Patty Gelfman: Representing Radcliffe College Alumnae

Photo courtesy of Patty GelfmanPhoto courtesy of Patty Gelfman
By Pat Harrison

Several years ago, Patty Gelfman ’56 led her Radcliffe class to make a generous gift to the Schlesinger Library for its 50th reunion. That gift has funded the processing of some of the library’s most illustrious collections, including those of Betty Friedan, Charlotte Perkins Gilman, Elizabeth Holtzman, and Marge (the creator of Little Lulu cartoons).

An interest in philanthropy comes naturally to Gelfman. Her father, Benjamin A. Trustman ’22, JD ’25, was a prominent Boston attorney whose gifts established the Trustman traveling fellowships for Harvard students and a scholarship fund at Harvard Law School.

The Schlesinger was not a hard sell for Radcliffe alumnae, according to Gelfman. “The Schlesinger is a place that Radcliffe women can relate to,” she says. “They understand that the library is about our history.”

She has been involved with Radcliffe since she graduated cum laude with a degree in English. She served on the Radcliffe College Board of Trustees and the Radcliffe College Alumnae Association, participated in numerous reunion gift drives and campaign committees, and served on the library’s advisory committee.

When the College evolved into the Institute, her work on behalf of Radcliffe continued. In 2003, she was asked to serve on the Schlesinger’s Library Council, where she represents the concerns of Radcliffe College alumnae.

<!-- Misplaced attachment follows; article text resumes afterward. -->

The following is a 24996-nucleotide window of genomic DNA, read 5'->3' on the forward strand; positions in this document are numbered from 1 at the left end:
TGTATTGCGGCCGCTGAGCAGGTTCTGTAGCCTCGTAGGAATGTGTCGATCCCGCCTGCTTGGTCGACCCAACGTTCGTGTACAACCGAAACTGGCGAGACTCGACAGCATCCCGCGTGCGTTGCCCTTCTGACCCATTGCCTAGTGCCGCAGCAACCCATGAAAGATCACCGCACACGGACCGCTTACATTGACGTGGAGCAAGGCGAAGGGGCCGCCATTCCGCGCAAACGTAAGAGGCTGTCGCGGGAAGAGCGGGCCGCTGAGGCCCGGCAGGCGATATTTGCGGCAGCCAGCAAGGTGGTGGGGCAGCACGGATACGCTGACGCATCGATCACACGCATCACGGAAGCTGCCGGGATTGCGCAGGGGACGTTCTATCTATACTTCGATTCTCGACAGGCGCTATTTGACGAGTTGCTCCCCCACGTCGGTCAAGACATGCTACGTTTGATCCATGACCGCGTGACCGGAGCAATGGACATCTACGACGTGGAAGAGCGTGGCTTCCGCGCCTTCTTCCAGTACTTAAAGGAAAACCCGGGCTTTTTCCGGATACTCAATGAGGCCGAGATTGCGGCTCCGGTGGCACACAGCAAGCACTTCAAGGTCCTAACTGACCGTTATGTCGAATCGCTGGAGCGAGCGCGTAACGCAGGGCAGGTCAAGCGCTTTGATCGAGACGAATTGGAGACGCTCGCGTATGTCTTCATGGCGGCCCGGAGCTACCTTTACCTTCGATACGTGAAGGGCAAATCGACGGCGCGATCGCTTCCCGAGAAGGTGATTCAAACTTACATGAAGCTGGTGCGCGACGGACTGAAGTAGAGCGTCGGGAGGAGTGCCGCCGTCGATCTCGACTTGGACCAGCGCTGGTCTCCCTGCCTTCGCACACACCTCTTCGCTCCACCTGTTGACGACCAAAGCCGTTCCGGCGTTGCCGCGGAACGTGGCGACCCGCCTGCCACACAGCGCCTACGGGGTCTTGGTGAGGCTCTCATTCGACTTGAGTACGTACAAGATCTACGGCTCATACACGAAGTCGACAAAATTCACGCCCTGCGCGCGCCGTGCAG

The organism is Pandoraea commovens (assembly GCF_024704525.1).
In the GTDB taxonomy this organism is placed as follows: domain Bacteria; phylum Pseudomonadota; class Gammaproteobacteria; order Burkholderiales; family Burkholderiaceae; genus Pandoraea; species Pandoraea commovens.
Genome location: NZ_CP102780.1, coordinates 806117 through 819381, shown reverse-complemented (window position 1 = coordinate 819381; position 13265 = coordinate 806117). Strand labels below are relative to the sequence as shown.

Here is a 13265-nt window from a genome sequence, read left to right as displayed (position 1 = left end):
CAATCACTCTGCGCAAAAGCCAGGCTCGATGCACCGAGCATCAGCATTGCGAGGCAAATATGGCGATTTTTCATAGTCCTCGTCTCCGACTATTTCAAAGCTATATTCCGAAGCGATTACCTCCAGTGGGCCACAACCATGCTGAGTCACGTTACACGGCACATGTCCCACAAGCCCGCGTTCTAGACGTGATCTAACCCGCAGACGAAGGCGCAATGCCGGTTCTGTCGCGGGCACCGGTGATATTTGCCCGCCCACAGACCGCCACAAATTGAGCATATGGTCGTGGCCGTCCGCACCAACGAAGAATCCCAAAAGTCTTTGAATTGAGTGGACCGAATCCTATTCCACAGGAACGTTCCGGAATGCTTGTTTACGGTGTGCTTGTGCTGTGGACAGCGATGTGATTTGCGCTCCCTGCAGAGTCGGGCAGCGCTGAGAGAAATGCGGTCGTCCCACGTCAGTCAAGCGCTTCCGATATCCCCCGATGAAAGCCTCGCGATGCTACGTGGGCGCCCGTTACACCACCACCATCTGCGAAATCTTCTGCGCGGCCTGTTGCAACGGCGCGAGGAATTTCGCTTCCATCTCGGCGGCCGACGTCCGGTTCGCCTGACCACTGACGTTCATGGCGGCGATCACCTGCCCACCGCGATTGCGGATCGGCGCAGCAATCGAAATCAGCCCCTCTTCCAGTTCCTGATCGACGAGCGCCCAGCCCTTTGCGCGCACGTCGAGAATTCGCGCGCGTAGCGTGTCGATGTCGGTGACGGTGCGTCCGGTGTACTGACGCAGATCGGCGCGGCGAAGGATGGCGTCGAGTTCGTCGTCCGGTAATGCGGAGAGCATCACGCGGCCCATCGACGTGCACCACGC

Harvard University is important to many of Gelfman’s family members. Her husband, Robert W. Gelfman JD ’56, earned his law degree from Harvard, and her two children—Lisa Jane Gelfman Matthews ’82, MBA ’85 and Peter Trustman Gelfman ’86—also hold Harvard degrees, as does her son-in-law, Gary S. Matthews MBA ’86. Gelfman’s grandson James Matthews is currently a Harvard freshman.

Before she had her children, Gelfman worked as a teacher in St. Paul, Minnesota, where she and her husband lived while he was a legal officer in the air force. After they moved to Scarsdale, New York, and began a family, she did substitute teaching and earned a master’s degree in early childhood education from the Bank Street College of Education while raising her two children. She also got involved with other Radcliffe alumnae in the area and became president of Radcliffe-in-Westchester, which led to her election to the College’s board of trustees.

When she was ready to reenter the workforce, Gelfman received assistance from the Radcliffe College development office, which she says helped her land a fundraising job at Barnard College. “For women my age, that was a big deal, to go from volunteer activity to getting paid for it,” she says. “The job could be the same, but that was a big step.”

Gelfman never gave up her volunteer work. Before the job at Barnard, she had been education director of the White Plains Day Care Center, a Head Start program, and she later became development director of Planned Parenthood of Westchester County. Her interest in libraries led her to volunteer at the New York Public Library and at the library in the Cloisters, a branch of the Metropolitan Museum of Art. Along the way, she earned a certificate in managing archives.

Spending time with her family—including five grandchildren—is one of Gelfman’s highest priorities. “We’re a very close family, and we’re very lucky that we live near one another,” she says. “As grandparents, we could participate in the kids’ lives as they were growing up. And we still do activities and take trips together. That has been a very big part of my life.” The family’s most recent trip was to London, to celebrate her husband’s 80th birthday.

Gelfman says she has always enjoyed coming to Cambridge to participate in Radcliffe activities. She attends as many Institute events as she can, including the recent Julia Child symposium and the science and gender conferences. And of course she stays up-to-date on the Schlesinger’s activities. “They’re at the forefront of digitization, which fascinates me,” she says. “It’s so important for the future.”

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